When the System of the University of California canceled its magazine subscription agreement in the publisher, it moved away from the contracts negotiations in 2019, it was not clear if the two parties could return to the same page.

The UC system wanted to save money and stop supporting research production that is inaccessible to the public. Elsevier offered to combine the costs of accessing the Paywalled content and publishing open access items. But the offer came with a price tag with the UC system was not willing to pay.

In the last two years, both the UC system and ELSEVIER system hit Multiple open access agreements with other parties. Elsevier has now signed 15 open access offers, while the UC system has signed nine. With more experience and data, Elsevier returned to the UC system in the summer of 2020 with a new proposal, and the negotiations began again seriously.

Yesterday, the UC system and Elsevier announced the details of their agreement. . Under the new agreement, which is the largest of its kind in North America, all the main authors of UC will have the opportunity to publish the works accepted in Elsevier's journals openly so that anyone can read them without paying or subscribing.

"This agreement reflects the trip we have been in our customers in the last two years, working in association to truly understand their needs and customized solutions," said Gemma Hersh, Senior Vice President of Solutions of Global research in Elsevier. "In our collaboration with UC, you really see a meeting on both sides."

In addition to openly publishing research in Elsevier magazines, the agreement also means that instant access to Gatwalled Elsevier's research will be restored for the faculty and students in the 10 Campus of the UC system, many of which are among the most prominent public research universities in the US. UU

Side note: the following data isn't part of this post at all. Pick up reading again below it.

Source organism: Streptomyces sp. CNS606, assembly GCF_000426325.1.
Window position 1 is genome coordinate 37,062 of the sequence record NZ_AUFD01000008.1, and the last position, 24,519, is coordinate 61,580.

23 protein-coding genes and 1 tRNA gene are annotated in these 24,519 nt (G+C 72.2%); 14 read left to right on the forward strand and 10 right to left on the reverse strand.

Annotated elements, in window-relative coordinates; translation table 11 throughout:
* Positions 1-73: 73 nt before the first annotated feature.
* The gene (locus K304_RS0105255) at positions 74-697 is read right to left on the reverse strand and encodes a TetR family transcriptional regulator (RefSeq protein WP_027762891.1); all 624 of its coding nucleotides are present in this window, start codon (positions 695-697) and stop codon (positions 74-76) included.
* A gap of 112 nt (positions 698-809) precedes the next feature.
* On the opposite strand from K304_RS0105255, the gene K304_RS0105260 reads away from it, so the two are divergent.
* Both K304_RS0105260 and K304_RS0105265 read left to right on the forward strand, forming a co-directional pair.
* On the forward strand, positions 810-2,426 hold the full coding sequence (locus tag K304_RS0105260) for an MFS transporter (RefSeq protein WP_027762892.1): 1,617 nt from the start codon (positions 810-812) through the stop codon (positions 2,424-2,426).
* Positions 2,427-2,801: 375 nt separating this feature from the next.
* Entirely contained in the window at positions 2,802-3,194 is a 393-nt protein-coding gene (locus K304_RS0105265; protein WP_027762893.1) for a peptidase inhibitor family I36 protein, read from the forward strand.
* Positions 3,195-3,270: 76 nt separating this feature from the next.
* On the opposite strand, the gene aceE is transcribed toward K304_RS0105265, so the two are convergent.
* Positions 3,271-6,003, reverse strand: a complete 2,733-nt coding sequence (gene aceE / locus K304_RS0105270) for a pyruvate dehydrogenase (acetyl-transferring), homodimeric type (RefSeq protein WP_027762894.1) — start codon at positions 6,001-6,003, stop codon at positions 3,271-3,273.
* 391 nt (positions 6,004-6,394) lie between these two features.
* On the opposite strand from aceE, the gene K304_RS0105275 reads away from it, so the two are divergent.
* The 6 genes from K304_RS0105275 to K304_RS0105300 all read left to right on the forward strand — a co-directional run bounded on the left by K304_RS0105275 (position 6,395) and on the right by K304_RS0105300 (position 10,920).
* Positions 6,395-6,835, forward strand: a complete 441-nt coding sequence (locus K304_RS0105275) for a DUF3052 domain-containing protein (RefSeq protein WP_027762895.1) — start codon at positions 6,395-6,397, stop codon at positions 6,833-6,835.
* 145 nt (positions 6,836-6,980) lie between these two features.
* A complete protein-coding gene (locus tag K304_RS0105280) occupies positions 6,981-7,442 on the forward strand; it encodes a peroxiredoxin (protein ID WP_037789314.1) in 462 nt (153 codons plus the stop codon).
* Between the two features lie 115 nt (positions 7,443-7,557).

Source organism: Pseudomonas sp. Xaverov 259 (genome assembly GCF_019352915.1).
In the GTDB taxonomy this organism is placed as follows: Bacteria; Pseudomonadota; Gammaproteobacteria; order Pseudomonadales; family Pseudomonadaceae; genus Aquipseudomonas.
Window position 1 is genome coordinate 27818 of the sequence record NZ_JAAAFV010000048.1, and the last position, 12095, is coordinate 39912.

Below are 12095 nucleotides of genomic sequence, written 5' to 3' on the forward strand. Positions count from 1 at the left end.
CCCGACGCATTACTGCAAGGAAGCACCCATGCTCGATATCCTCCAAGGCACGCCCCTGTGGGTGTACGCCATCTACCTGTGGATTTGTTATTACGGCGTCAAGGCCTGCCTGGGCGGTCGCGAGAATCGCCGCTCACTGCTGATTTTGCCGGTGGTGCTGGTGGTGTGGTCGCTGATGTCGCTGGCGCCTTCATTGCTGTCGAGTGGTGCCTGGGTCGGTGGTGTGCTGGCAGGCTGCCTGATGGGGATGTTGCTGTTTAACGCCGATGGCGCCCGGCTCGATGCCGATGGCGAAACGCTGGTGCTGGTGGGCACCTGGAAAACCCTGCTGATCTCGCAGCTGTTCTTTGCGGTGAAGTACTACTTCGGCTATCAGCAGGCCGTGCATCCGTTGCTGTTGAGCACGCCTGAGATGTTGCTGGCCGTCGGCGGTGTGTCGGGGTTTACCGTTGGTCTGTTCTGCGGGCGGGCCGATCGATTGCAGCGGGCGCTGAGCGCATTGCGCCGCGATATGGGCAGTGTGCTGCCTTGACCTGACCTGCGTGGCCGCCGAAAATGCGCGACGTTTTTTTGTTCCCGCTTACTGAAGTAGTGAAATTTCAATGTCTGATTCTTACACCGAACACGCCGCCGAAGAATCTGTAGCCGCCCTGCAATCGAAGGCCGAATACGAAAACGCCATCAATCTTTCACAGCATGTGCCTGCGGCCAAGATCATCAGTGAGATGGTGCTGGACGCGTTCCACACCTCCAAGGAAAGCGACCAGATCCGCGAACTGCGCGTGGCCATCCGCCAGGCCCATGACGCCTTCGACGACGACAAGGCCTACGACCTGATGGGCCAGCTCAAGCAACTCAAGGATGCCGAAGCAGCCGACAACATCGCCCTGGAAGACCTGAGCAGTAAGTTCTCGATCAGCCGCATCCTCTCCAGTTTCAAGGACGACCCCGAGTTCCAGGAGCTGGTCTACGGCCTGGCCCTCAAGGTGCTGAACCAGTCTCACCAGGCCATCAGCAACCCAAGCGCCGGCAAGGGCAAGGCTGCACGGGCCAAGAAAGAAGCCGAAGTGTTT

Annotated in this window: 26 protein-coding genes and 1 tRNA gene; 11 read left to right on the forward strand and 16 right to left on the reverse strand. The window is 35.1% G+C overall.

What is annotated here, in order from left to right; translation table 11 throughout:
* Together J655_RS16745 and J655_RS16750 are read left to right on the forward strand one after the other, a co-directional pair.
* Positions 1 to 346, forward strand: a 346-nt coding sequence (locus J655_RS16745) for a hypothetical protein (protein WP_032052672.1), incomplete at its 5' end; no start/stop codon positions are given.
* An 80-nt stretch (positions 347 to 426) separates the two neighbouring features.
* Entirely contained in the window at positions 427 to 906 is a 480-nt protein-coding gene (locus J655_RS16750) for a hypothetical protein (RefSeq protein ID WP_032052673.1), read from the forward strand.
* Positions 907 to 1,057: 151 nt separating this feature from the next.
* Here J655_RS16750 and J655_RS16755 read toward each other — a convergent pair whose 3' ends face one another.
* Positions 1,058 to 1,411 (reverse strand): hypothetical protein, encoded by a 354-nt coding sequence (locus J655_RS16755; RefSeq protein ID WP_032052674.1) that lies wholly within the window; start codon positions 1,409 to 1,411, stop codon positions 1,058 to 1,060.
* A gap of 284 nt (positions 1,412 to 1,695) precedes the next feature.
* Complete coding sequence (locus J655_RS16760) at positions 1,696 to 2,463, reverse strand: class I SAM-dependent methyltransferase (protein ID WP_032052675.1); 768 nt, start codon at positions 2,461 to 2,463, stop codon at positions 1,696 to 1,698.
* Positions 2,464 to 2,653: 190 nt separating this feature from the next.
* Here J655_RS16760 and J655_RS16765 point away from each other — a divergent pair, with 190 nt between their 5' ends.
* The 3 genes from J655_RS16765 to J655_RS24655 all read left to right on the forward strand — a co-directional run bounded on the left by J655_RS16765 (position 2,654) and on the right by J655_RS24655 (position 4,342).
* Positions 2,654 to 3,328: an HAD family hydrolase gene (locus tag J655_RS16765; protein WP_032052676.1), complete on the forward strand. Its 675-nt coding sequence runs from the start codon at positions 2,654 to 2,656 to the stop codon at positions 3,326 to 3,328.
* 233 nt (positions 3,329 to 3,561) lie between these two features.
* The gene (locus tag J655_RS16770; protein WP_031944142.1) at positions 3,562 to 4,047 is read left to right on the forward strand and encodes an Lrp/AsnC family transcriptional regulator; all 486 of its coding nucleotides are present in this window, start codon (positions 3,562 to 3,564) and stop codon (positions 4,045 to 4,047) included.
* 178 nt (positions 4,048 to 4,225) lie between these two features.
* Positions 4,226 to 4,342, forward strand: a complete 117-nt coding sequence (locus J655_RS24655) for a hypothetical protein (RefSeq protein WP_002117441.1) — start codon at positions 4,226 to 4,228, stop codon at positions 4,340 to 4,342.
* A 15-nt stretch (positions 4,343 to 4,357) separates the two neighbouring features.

"focused us from the beginning on our goal, which was an integral open access agreement for all our publication", said Ivy Anderson, Director of Development of the Collection and Management of the California Digital Library, who brought UC negotiations with Elsevier.

The four-year agreement, which Elsevier describes as a pilot, will come into force on April 1 on that date, UC will recover access. To all the magazines that stopped subscribing to 2019, as well as some additional magazines, according to a memorandum of understanding published yesterday. The UC libraries will pay a maximum of $ 10.7 million to Elsevier in the year, which will increase by 2.6 percent per year.

The Terms of open access publication of the Agreement will allow UC researchers to publish open access articles at any of the 2,500 dosvier journals, including prestigious titles, such as lancet titles and press cellular. A small number of magazines published by Elsevier can be excluded on behalf of academic societies.

The open access publication will be presented as the default publishing option for the authors of the UC, but will have the opportunity to choose to be excluded if they wish, Anderson said. The UC system anticipates that very few authors would choose not to open their work openly.

To publish an open access item, magazines generally charge a charge of processing of four figures. Under this new agreement, the UC system will get a discount of 15 percent of the price of the list for these charges and a discount of 10 percent for publications in the lancet or the cellular press. The standard fee for the processing of articles for the cell press is $ 5,200. With a discount of 15 percent, the UC libraries would pay $ 4,420.

These article processing charges will be covered through an unusual multipanitor model: combine funding from the subsidy and funding from the library where possible. When an author does not have funds to support open access publication costs, the library will cover these costs.

"We feel very good with the deal," Anderson said. "We do not get the profound and profound cost reduction.

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